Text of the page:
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How to Forgive Your Spouse When They Cheat On You
Stopping the Rehearsals
When your spouse cheats on you, forgiveness may be the last thing on your mind. You may be rehearsing and replaying the betrayal and lies she told you. You assume that somehow continuing to replay what happened will change things. There is a part of you that assumes that by holding onto the offense, it magically gives you some control. The assumption is that by holding the offense over your spouse, that you can control them. You may also believe that the rehearsing also gives you some control over your emotions and reactions to what happened.
After a while, you may consider the forgiveness option. When you make that decision, you will have to stop the rehearsing and replaying of the cheating. If you are not ready to stop the replaying, then you are not ready to forgive. If you are unclear on what or who you are forgiving, you are not ready either. Many couples have sabotaged their relationship by trying to forgive too early or by ‘fuzzy forgiveness’.
There are also some situations where forgiveness is not an option. It may be best to find a way to move on and leave the whole mess behind. You can let go of any grudge and choose not to continue connection with those who cheated. Assuming that every situation and person is forgiveable or worth going through the forgiveness process can lead you astray. You can forgive them, but that does not mean that you have to be in relationship with them or have anything to do with them.
The big obstacle in being unclear on forgiveness is the misunderstanding of forgiveness. You can forgive a person, but you can not forgive the offense. Trying to forgive the offense or the act of the cheating may give you a temporary relief, but it sets the stage for worse problems. When you try forgiving the offense, it is often viewed by the cheater as a condoning of what happened or that somehow you have gone soft on cheating.
If you want to resume the relationship with your spouse, forgive them. Forgive their person. When you forgive the person, you can once more be ‘in relationship’ with them. Forgiving allows the wall which has separated the two of you to lower. The lowering of the wall opens the relationship up again. Forgiving them also involved being unconditional in your forgiveness. You accept them for who they are, warts and all.
Separating Person and Performance
You may find the separating of the person and their performance (of behavior) is a difficult distinction. You may have spent your life equating ‘who’ a person is with ‘what’ they have done, be it good or bad. That mindset of connecting the two is a hard habit to break. Although it is hard, making the distinction is important for the relationship and for your own mental health. You will need to be clear with yourself and your spouse that you are forgiving them, and accepting them, yet you are not accepting the cheating, the lying and all that they did. You will need to make is clear that such behavior is not acceptable. Although you are welcoming them back into relationship, you are not welcoming back the behavior.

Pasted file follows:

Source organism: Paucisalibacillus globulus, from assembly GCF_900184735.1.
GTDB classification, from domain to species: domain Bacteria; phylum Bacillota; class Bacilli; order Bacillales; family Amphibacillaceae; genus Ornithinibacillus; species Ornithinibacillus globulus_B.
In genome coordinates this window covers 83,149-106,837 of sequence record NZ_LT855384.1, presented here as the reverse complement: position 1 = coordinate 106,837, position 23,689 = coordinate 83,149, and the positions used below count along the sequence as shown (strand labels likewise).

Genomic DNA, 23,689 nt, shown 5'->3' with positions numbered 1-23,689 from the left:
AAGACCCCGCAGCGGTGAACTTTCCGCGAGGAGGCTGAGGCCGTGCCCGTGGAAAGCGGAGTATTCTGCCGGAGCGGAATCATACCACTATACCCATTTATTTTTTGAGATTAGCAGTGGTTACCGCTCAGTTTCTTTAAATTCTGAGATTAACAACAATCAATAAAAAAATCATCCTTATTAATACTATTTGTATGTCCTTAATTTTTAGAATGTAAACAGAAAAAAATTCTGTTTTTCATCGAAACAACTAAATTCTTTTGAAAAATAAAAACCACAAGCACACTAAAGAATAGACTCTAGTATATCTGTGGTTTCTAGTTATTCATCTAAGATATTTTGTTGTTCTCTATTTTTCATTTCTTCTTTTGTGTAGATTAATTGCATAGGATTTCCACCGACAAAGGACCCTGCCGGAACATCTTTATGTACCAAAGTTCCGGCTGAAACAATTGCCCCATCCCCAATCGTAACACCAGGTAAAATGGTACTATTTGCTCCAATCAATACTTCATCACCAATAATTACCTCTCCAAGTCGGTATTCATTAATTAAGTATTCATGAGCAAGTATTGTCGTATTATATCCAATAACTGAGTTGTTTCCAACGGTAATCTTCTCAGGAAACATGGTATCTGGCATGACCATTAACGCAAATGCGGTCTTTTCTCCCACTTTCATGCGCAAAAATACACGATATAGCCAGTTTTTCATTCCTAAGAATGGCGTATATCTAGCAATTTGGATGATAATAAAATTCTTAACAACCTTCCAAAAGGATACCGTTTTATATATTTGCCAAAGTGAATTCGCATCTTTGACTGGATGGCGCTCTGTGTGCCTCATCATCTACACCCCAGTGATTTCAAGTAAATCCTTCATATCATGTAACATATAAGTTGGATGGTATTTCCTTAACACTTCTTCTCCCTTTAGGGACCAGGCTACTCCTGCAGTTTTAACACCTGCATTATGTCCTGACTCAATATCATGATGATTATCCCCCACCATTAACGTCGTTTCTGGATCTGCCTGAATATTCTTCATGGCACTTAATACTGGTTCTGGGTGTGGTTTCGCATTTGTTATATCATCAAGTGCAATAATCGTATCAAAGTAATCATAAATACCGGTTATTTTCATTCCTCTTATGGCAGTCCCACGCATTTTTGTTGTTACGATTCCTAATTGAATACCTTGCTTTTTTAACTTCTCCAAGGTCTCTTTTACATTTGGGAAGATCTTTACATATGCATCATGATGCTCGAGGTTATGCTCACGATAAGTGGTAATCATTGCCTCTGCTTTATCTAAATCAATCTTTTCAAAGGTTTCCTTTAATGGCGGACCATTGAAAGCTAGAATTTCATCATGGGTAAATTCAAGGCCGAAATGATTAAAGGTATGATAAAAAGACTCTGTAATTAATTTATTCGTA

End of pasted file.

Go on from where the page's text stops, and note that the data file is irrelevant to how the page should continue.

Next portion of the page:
People often make bad choices and do bad things. When we continue connecting what they do with who they are, they develop a warped sense of who they are. They assume that they are bad because they did bad things. They may even build their whole lives and identities based on what they did. This works for a while if you do good things, but the first time that you make a mistake or do something bad, the connecting of person and performance demands that you are now a ‘mistake’ or a ‘bad person’. If every time a professional athlete missed a shot at the basket, or swung a strike determined who they were, they would loose all self-confidence. They would view themselves as failures and non-achievers. They would become losers. Professional athletes know that those misses do not change who they are. A bad season does not make them a bad person. You can learn some great lessons from them. When you miss, you get out there and try again. When your spouse fails, forgive them (their person) and try again at your relationship.
The offense is not forgive-able. The offense will need to be dealt with. That may mean some serious heart to heart talks concerning what happened, how it happened and what the two of you learned from it. Discussing the cheating will also need to include the role that you and they played in the whole matter. You will need to listen to them without expecting them to only listen to you. The cheating was their solution to a problem. It was not a good solution. You need to find out what the cheating was a solution for. That is the root problem that needs addressing. Once you know that, steps can be taken to prevent it from occurring again.
What makes it so hard to forgive?
Books on Forgiveness
I have found this book the best at helping people understand the separation of person and performance.